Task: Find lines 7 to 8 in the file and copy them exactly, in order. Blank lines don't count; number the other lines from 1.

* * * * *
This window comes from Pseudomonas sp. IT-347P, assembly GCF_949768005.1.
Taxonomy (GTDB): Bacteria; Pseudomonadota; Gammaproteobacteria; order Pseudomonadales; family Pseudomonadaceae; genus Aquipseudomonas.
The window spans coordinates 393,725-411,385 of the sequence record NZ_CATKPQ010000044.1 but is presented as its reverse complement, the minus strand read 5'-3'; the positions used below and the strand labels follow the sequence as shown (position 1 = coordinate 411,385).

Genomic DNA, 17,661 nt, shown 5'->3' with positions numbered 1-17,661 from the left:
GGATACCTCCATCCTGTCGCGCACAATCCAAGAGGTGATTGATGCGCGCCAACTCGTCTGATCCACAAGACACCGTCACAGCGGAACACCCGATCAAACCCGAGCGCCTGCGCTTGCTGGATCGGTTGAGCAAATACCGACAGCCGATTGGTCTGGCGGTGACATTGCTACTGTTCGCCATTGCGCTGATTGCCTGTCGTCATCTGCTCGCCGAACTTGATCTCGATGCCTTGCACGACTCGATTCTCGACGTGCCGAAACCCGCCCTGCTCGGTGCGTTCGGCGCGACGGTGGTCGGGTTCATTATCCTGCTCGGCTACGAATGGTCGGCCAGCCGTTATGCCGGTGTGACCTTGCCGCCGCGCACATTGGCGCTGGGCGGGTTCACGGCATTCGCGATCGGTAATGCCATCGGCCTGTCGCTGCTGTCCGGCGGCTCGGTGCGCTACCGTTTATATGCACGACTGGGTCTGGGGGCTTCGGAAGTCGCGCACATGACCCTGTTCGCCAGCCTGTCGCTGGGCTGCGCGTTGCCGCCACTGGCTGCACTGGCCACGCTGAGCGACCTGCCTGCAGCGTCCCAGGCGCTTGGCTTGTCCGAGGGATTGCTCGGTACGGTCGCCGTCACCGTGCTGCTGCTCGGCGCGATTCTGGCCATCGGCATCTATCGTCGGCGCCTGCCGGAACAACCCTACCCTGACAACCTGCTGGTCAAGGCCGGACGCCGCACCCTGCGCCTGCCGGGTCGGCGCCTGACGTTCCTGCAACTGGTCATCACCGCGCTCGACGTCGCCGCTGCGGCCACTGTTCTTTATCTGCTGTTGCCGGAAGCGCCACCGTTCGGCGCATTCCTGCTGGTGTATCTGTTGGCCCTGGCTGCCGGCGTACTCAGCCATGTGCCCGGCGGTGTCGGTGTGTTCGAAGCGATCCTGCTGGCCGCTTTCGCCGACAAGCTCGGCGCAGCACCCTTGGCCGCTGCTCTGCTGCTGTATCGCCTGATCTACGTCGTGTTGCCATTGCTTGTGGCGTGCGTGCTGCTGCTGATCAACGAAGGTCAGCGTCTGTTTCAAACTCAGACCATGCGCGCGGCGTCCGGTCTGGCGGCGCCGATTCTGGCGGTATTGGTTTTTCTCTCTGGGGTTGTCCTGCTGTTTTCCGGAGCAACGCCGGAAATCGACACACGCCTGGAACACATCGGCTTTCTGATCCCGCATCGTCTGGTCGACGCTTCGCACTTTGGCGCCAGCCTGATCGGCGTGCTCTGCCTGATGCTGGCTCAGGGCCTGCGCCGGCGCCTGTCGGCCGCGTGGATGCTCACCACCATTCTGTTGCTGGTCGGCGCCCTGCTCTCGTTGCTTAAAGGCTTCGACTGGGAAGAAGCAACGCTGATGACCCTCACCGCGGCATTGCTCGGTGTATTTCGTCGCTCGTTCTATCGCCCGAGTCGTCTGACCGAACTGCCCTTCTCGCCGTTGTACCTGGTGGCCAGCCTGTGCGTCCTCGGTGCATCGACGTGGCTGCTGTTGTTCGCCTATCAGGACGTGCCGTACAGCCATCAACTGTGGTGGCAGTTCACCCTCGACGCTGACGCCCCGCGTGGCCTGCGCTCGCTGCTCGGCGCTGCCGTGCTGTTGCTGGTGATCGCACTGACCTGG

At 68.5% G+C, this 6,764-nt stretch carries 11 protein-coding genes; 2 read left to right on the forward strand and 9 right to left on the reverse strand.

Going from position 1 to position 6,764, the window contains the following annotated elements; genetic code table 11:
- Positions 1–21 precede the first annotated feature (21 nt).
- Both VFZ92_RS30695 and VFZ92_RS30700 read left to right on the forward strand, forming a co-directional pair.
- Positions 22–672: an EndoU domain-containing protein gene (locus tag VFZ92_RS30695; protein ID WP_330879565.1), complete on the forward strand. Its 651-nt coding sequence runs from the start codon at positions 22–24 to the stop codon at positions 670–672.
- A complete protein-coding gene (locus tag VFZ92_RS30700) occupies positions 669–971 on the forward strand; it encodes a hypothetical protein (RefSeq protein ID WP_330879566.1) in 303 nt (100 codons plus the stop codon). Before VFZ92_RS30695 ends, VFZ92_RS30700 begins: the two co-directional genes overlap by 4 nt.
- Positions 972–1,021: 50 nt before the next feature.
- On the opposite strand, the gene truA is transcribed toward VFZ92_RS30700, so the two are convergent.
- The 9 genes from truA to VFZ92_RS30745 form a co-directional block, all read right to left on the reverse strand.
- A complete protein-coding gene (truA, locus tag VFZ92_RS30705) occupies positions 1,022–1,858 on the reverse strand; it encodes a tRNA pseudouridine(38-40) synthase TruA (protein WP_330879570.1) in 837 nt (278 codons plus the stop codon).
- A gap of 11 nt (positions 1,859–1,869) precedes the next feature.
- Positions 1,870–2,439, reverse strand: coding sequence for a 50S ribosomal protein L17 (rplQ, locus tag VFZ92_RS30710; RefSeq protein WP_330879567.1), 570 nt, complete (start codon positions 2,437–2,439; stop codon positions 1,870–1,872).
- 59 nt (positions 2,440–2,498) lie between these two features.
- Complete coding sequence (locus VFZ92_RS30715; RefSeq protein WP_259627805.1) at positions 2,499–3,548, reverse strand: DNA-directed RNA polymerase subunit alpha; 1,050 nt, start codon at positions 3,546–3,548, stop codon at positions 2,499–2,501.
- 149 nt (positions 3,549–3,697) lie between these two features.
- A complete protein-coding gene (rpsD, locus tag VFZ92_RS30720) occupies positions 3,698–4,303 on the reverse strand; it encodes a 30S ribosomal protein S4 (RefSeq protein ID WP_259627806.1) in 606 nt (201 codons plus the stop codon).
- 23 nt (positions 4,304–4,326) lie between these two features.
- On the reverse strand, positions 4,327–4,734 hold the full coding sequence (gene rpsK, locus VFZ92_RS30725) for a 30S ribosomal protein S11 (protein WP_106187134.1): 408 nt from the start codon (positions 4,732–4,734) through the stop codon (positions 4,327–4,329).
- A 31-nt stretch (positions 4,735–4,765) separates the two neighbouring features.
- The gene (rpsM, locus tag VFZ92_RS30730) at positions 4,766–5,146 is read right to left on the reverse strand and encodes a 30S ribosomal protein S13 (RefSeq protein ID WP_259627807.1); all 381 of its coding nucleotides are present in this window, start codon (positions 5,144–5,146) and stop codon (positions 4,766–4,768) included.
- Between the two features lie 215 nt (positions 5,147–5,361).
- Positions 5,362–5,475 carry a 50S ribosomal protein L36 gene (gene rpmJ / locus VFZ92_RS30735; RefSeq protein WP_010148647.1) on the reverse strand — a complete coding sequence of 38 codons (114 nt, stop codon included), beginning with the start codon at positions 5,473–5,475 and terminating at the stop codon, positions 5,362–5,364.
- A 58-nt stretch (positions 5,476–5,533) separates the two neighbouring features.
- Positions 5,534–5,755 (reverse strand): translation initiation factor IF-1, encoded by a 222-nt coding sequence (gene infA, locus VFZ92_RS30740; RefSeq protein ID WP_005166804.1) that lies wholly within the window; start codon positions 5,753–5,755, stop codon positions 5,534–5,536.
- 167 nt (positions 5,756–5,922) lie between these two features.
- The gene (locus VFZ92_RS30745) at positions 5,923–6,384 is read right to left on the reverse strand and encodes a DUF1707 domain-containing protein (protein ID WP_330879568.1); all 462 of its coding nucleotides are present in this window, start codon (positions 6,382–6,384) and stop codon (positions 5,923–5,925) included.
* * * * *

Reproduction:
Going from position 1 to position 6,764, the window contains the following annotated elements; genetic code table 11:
- Positions 1–21 precede the first annotated feature (21 nt).